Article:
I’ve been trying Ubuntu on my home Shuttle (P4 Prescott 3 GHz, 2 GB RAM, ATI Radeon 9600XT, 7200rpm HDD) and I wasn’t impressed at all, in my opinion Windows XP runs much better on that machine. Same as I tried Windows 7 on it and didn’t impressed either, it ran well with visual effects and all, but not as responsive as I expected. I guess what I’m trying to say is, you should be open minded and try a few OSs to find the one that works better for you on your system - especially nowadays when there's plenty of live boot Linuxes to try and Microsoft opening up and releasing Windows preview / beta versions.

Tuesday, June 30, 2009

Add Ubuntu 9.04 boot entry to Vista / Windows 7 boot manager

I installed Ubuntu 9.04 on my old Shuttle box a couple of months ago to test some of my plugins on XBMC for Linux. The installer was smart enough to included the Windows XP boot entry and all was good until I installed Windows 7 later on, overwriting Grub with it’s own boot manager.

EasyBCD was the first thing that came to mind, they even have this tutorial on how to add Ubuntu to Vista loader. Adding the Ubuntu partition as per tutorial didn’t do it for me, and then I found this post explaining how to use EasyBCD to install NeoGrub.

I’m not a Grub expert so I went on and booted with Ubuntu Live CD to get the original /boot/grub/menu.lst, saved it on a temp directory on one of NTFS partitions, came back and booted in Windows 7. Run EasyBCD and follow the post to add the NeoGrub boot entry and saved the menu.lst directly in F:\NST.

Choosing the Ubuntu 9.04 boot entry now starts Grub showing it’s own boot entries, but you I could probably customize menu.lst so that it starts Ubuntu directly (timeout=0, default=0).


Catalyst 9.3 Vista legacy drivers on Windows 7

I had a problem starting XBMC on Windows 7 on my old Shuttle destkop with an ATI Radeon 9600 XT graphics card and the default W7 graphics driver – ATI discontinued support for a bunch of old graphic chips including mine, I went and on ATI website for a driver for Windows 7 and Radeon 9600 is not in the list anymore.

Luckily MerlinUK posted on ATI forums how to install the ATI Catalyst 9.3 legacy drivers for Windows Vista on Windows 7 and it works, XBMC running fine now, see below.

04/12/2009 08:38 PM

I have been trying to find a way of installing Catalyst 9.3 in Windows 7 to support my X700 AGP card. After a bit of trial and error, I have found a way that this can be done. This not only installs the 9.3 drivers but also allows use of Catalyst control center. This method should work for all legacy cards supported by catalyst 9.3.

There are five Step to the installation although step five is optional.

Step 1: Start the installation as normal upto main installation then cancel. This will extract the driver files to your hard drive.

Step 2: navigate to C:\ATI\Support\9_3_vista32_win7_32_dd_ccc_wdm_enu\pakages\drivers\display\LH_INF. Open in notepad CL_76828.inf and look for the following entry;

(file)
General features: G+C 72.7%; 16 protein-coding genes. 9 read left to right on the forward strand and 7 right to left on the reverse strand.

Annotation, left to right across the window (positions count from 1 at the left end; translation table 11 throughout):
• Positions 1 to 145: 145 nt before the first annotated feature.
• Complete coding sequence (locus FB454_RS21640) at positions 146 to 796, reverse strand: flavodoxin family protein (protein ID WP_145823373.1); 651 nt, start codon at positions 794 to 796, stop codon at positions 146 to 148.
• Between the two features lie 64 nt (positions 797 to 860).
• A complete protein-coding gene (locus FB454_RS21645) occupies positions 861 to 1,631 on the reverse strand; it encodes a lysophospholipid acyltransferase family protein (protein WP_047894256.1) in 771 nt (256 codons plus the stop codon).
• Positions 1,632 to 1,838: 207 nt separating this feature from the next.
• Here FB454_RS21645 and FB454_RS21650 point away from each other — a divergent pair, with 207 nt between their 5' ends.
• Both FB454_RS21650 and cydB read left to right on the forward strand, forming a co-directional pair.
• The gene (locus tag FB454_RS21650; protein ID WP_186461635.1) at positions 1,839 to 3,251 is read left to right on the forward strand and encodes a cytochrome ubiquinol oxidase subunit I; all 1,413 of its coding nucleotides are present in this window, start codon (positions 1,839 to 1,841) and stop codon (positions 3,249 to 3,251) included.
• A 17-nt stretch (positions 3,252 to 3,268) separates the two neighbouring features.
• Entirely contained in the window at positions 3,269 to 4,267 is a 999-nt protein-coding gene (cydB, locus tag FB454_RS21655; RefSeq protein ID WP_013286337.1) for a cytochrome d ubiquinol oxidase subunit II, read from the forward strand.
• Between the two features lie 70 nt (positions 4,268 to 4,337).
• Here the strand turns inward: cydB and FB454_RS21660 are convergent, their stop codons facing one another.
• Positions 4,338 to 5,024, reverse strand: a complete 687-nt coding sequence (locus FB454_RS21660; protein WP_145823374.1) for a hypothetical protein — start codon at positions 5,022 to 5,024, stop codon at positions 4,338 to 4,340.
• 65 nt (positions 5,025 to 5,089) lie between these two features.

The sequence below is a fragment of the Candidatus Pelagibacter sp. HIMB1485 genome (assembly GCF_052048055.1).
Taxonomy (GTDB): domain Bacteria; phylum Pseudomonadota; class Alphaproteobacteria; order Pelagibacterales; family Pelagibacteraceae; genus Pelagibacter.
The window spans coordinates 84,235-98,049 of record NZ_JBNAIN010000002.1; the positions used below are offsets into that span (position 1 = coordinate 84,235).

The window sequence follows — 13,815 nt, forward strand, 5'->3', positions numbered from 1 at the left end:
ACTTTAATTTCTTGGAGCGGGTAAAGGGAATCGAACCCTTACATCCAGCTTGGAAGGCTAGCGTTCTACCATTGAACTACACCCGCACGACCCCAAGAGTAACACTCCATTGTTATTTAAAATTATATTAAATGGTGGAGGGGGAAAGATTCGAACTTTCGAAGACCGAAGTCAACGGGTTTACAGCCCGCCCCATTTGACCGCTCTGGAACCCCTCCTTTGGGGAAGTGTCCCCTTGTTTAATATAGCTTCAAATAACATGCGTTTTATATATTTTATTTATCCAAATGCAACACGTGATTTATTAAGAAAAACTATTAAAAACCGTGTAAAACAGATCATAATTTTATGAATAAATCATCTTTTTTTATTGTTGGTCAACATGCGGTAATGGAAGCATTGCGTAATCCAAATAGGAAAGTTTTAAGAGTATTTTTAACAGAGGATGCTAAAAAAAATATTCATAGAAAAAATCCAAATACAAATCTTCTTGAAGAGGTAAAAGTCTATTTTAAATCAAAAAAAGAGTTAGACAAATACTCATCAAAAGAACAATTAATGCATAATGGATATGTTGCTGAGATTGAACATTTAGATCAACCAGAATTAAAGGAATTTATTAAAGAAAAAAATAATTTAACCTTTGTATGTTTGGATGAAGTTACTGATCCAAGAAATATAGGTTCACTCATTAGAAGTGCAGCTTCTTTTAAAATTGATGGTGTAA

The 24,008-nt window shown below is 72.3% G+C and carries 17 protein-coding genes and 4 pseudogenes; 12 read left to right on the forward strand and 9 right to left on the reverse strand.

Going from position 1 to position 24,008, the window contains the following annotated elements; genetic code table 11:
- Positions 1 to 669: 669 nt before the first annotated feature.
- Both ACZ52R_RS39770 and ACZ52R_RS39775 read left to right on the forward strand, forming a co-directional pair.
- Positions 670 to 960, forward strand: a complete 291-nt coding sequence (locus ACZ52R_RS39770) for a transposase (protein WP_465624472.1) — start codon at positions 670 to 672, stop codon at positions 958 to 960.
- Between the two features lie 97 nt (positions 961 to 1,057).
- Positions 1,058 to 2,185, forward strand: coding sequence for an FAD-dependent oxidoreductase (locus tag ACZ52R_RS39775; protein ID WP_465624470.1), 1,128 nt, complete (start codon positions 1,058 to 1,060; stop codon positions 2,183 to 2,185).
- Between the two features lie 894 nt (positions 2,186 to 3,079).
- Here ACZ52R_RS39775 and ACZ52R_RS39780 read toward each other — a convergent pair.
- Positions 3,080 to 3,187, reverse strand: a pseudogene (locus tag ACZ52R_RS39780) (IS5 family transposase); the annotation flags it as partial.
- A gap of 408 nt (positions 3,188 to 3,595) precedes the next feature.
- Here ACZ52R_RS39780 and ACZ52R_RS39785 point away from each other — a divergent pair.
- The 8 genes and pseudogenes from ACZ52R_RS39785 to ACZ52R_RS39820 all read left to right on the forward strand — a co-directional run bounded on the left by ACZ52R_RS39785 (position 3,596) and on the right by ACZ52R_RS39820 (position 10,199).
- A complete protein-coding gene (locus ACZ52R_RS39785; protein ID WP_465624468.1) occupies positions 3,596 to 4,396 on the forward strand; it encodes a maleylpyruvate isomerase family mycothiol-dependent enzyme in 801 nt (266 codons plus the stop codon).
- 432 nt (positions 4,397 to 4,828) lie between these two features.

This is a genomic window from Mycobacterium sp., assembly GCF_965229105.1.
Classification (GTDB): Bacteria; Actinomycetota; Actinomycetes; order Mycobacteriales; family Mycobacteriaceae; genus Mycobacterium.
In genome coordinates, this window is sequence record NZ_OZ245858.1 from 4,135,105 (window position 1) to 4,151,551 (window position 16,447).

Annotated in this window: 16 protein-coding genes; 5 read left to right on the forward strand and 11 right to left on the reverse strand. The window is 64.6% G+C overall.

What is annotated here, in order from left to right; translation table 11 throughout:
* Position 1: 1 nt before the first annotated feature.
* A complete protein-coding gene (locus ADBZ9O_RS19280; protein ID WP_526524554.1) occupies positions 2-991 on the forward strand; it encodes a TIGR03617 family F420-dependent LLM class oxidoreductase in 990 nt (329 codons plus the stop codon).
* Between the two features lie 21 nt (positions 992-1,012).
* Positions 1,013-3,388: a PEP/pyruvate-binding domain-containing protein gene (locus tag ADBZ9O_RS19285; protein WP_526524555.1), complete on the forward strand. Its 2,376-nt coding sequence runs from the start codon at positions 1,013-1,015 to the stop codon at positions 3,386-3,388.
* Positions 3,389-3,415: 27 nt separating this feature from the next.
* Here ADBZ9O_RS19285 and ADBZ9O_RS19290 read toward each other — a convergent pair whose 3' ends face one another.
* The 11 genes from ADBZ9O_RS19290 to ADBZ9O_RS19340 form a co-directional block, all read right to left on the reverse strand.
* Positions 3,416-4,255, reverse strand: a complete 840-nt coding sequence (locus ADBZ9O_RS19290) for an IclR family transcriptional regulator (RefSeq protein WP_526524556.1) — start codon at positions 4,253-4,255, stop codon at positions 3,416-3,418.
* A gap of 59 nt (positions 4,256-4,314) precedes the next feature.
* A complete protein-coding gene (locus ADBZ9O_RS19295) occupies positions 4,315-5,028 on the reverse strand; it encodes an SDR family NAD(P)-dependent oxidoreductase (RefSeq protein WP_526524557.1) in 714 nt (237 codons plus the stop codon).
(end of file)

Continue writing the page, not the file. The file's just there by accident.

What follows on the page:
%ATI% = ATI.Mfg, NTx86.6.0, NTx86.6.1

edit it to read

%ATI% = ATI.Mfg, NTx86.6.0

and save

Step 3: manually install the display driver by clicking on start and entering Device Manager in the search box select your graphics adaptor and update driver select the second option and have disk browse to the inf file you saved in Step 2. Windows will display a warning but click yes

Step 4: Navigate to; C:\ATI\Support\9_3_vista32_win7_32_dd_ccc_wdm_enu and run setup this will install the Catalyst control center without error. reboot and hey presto

Step 5: Not strictly needed but will save you having to do the above again if you have to re-install Windows 7, save the ATI folder to a USB drive or CD. Just follow steps 3 & 4 in any order.

And that is it, hope this helps...

Saturday, June 6, 2009

E3 2009: Project Natal Milo demo

Lionhead Studios' Peter Molyneux has shown off a game character that recognises and responds to a player's mood.

The human interaction system is possible with Natal, a system being developed for the Xbox 360.

Wednesday, May 20, 2009

Installing Sun VirtualBox guest additions for Ubuntu

I found that Ubuntu 9.04 works better in Sun’s VirtualBox – the cursor was way off in Microsoft’s Virtual PC - the only problems were the screen resolution and the annoying bit with capturing the mouse and having to use the scape key. That is until I found that Sun provides guest additions for Ubuntu, see this post here on how to install.

Wednesday, May 6, 2009

Windows 7 RC on ASUS R2H

I hope Microsoft fixed everything in this version as I’m getting a bit tired of installing all these Windows 7 releases :-) to be honest though is not the actual Windows installation as that takes only about a half an hour and it needs your input only on a couple of things, but installing all the other drivers and apps, and lastly to customize things as you prefer.